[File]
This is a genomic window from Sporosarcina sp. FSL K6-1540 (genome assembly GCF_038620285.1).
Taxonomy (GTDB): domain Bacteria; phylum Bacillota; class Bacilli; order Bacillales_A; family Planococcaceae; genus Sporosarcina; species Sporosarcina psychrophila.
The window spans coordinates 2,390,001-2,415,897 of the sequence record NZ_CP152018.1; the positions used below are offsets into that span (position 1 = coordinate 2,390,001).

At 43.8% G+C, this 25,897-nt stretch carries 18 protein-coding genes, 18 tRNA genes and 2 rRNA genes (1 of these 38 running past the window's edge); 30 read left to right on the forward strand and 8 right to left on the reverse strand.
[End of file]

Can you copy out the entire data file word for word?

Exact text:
This is a genomic window from Sporosarcina sp. FSL K6-1540 (genome assembly GCF_038620285.1).
Taxonomy (GTDB): domain Bacteria; phylum Bacillota; class Bacilli; order Bacillales_A; family Planococcaceae; genus Sporosarcina; species Sporosarcina psychrophila.
The window spans coordinates 2,390,001-2,415,897 of the sequence record NZ_CP152018.1; the positions used below are offsets into that span (position 1 = coordinate 2,390,001).

At 43.8% G+C, this 25,897-nt stretch carries 18 protein-coding genes, 18 tRNA genes and 2 rRNA genes (1 of these 38 running past the window's edge); 30 read left to right on the forward strand and 8 right to left on the reverse strand.